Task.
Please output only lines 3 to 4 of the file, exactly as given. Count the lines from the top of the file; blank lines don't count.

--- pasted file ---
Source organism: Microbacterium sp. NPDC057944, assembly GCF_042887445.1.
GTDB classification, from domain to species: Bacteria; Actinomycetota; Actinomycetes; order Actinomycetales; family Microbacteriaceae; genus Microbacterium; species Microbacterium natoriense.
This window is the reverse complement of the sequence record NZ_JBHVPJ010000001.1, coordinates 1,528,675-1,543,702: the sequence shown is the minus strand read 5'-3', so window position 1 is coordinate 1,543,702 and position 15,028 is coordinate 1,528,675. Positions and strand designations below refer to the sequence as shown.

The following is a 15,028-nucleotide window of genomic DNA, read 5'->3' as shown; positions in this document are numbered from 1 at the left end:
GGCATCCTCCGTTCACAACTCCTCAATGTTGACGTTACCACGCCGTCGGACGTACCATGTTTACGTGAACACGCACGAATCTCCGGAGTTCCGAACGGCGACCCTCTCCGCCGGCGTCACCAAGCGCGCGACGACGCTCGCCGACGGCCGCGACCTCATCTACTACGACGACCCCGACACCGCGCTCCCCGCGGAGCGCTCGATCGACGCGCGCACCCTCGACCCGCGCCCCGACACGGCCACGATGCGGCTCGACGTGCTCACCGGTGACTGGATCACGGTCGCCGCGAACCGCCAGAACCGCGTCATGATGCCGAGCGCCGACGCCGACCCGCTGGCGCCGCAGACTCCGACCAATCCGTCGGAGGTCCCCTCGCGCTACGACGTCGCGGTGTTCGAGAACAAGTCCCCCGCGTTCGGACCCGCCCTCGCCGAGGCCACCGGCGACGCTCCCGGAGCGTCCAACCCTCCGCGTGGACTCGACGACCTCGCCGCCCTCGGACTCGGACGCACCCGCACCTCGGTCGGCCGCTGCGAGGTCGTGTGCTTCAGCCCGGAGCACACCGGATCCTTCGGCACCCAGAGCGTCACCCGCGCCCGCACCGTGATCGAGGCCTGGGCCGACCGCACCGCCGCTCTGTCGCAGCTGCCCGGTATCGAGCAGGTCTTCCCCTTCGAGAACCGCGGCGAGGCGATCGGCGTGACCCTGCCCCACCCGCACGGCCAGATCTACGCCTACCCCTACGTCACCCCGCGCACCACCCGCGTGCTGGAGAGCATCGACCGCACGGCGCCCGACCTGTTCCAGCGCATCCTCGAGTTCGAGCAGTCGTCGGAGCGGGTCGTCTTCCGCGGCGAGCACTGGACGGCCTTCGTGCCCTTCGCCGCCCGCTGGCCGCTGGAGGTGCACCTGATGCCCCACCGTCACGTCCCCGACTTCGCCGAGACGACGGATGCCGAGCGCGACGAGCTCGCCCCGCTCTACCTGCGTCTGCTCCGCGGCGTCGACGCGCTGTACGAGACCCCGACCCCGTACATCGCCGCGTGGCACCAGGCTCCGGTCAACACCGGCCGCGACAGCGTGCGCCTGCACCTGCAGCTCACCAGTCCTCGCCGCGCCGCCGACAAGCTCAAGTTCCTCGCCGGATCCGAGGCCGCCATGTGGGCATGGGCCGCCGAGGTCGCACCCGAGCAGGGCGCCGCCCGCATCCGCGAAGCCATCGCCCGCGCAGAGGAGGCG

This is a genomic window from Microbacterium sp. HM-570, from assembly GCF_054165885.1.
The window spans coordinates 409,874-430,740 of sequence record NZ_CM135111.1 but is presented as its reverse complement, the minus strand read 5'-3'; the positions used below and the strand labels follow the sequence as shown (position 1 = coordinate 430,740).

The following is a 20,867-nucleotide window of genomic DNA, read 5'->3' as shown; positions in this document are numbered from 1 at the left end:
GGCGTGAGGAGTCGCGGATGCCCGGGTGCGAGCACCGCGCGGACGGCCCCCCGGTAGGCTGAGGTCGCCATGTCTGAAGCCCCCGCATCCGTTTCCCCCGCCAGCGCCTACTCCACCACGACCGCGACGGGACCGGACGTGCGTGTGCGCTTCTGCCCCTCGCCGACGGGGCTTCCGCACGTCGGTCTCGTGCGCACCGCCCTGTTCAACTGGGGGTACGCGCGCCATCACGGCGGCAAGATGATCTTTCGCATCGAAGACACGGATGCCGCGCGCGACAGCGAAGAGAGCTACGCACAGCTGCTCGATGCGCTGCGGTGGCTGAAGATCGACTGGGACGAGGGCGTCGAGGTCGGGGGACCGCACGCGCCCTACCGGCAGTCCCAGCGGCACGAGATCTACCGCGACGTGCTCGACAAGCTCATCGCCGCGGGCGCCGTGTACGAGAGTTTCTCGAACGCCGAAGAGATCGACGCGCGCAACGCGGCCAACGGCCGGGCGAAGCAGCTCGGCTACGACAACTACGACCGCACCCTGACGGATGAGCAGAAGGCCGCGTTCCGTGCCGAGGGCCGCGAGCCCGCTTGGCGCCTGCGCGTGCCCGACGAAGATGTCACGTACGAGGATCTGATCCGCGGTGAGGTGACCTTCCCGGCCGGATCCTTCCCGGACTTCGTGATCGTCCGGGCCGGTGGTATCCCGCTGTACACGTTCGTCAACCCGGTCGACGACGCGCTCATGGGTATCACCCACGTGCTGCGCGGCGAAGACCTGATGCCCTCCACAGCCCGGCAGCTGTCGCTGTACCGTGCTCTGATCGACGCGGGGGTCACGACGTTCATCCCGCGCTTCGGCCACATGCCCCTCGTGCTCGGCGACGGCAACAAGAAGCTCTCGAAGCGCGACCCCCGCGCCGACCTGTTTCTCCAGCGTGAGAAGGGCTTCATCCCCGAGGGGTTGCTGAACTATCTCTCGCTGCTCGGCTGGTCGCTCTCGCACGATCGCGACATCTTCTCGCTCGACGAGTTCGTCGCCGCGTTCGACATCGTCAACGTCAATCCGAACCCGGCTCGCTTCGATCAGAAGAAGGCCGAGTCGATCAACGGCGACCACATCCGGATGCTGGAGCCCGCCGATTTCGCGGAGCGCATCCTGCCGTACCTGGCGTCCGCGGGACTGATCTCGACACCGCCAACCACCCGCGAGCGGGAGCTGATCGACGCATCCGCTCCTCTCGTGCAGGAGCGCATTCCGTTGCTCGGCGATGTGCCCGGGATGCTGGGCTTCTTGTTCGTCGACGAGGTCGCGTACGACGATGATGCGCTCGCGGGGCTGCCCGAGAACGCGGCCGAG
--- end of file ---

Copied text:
This window is the reverse complement of the sequence record NZ_JBHVPJ010000001.1, coordinates 1,528,675-1,543,702: the sequence shown is the minus strand read 5'-3', so window position 1 is coordinate 1,543,702 and position 15,028 is coordinate 1,528,675. Positions and strand designations below refer to the sequence as shown.

The following is a 15,028-nucleotide window of genomic DNA, read 5'->3' as shown; positions in this document are numbered from 1 at the left end: